Telecom: How to make TDSAT more relevant for those who use it

By: | Published: July 27, 2016 6:20 AM

The TDSAT was created in 2000 with the mandate to hear disputes relating to the telecom sector and appeals from the Telecom Regulatory Authority of India (Trai), and until 2004, the TDSAT performed precisely this function

Telco-PTI-LBy virtue of their location and size, these cable operators often find it difficult to travel long distances to Delhi to appear before the tribunal, forcing the tribunal to pass orders in their absence. As a result, many parties do not show up at all, choosing to abandon their cases instead. (PTI)

A marked trend in the functioning of the Telecom Disputes Settlement and Appellate Tribunal (TDSAT) over the past three years has been the exponential increase in the number of broadcasting petitions being heard by the tribunal. A study on the TDSAT carried out by the Vidhi Centre for Legal Policy found that between 2013 and 2016, about 83% of the petitions filed in the TDSAT were broadcasting matters.

The TDSAT was created in 2000 with the mandate to hear disputes relating to the telecom sector and appeals from the Telecom Regulatory Authority of India (Trai), and until 2004, the TDSAT performed precisely this function.

However, in 2004, a government notification expanded the jurisdiction of the TDSAT to include broadcasting matters, under the broader term of “telecommunications”, as defined under the Trai Act, 1997. Since then, matters arising from the telecommunications as well as broadcasting sector have been coming before the tribunal. Yet, it is only in recent years, and particularly in the tenure of the most recent chairperson of the TDSAT, Justice Aftab Alam (retd.), that the number of broadcasting matters coming before the TDSAT have shot up.

Most of these broadcasting matters are filed for recovering relatively small sums of money in relation to contracts between licensors and licensees. These are usually simple contractual disputes, of no significant pecuniary importance, and do not necessarily involve vital questions of law. The litigants in these matters are typically small or medium-sized local cable operators (LCOs) in the broadcasting industry, located all over India, frequently in smaller towns and villages.

By virtue of their location and size, these cable operators often find it difficult to travel long distances to Delhi to appear before the tribunal, forcing the tribunal to pass orders in their absence. As a result, many parties do not show up at all, choosing to abandon their cases instead.

The government had, at one point, contemplated the need for a regulator in the broadcasting sector, similar to the Trai. The draft Broadcasting Services Regulation Bill, 2006, as proposed, had provided for the establishment of a Broadcasting Regulatory Authority of India (BRAI). The consultation paper accompanying the draft Bill proposed to set up BRAI on the lines of Trai, with powers clearly delineated between the central government, the BRAI, licensing authorities and authorised officers.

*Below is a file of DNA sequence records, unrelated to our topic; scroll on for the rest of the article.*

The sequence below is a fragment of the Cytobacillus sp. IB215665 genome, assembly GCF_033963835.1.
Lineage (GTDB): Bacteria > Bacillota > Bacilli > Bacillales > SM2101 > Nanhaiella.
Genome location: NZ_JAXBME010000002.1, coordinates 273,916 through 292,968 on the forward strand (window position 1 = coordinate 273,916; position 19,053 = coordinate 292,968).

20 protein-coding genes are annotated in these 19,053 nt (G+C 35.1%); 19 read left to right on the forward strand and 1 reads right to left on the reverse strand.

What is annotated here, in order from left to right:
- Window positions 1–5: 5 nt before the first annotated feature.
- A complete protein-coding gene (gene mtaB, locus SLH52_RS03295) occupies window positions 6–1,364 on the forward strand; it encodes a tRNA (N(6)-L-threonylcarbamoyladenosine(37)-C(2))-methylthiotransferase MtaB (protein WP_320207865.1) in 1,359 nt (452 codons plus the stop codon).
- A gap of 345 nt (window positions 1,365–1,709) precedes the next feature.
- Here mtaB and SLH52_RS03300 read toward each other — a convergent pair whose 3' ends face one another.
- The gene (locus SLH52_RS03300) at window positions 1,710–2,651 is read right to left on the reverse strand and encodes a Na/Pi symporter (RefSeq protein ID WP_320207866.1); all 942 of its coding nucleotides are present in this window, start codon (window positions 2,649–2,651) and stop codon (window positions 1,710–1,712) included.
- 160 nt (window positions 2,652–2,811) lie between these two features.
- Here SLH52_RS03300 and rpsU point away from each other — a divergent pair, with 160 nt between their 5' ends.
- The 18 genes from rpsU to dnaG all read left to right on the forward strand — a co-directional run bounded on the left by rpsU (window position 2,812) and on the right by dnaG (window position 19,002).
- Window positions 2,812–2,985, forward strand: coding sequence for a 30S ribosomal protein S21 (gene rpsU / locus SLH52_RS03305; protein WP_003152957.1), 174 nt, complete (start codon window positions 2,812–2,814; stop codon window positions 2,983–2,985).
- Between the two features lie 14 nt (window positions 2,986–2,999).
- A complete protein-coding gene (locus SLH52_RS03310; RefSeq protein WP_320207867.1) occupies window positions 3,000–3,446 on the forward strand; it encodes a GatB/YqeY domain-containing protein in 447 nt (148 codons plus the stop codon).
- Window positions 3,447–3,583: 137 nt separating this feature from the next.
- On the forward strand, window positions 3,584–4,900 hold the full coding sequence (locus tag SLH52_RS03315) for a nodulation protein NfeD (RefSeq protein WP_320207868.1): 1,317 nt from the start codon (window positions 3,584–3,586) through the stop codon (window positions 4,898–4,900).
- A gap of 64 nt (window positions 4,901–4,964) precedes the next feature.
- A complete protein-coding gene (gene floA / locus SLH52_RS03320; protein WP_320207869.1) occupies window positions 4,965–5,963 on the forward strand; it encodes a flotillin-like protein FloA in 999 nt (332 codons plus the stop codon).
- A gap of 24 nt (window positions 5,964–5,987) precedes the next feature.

The draft Bill had also provided for appeals from decisions of the BRAI to the Film Certification Appellate Tribunal (a body constituted under the Cinematograph Act, 1952), as well as TDSAT, depending on the nature of the challenge in the appeal. Unfortunately, various controversies accompanied the draft Bill, notably the fear of excessive government control over the media.

Consequently, the draft Bill was never enacted, and the broadcasting industry today functions on the basis of regulations made under the Trai Act, and relies on the Telecom Disputes Settlement and Appellate Tribunal as a dispute resolution authority.

As the TDSAT awaits its next chairperson, this is an opportune time to consider whether the institution is functioning in the manner originally envisaged, or whether the body ought to be re-structured to cater to contemporary demands.

For instance, if a majority of the cases being filed before the TDSAT are petty contractual disputes, does the tribunal necessarily need to be headed by a retired member of the higher judiciary, who has been trained otherwise to untangle relatively more complex questions of law?

Similarly, if the TDSAT is dealing mainly with broadcasting cases, should the law require that at least one member of the tribunal have specific expertise in that sector? And if present and prospective litigants are coming from far-flung corners of the country, perhaps it would be more sensible, practical and cost and time-efficient to convert the TDSAT into a circulating bench, one that travels to different parts of India, rather than remaining stationary in New Delhi. These are only some of the considerations that can be assessed to re-structure the TDSAT in a manner that makes the tribunal more meaningful to those who are using it the most.

The author is a research fellow at the Vidhi Centre for
Legal Policy.
Views are personal

-Medha Srivastava

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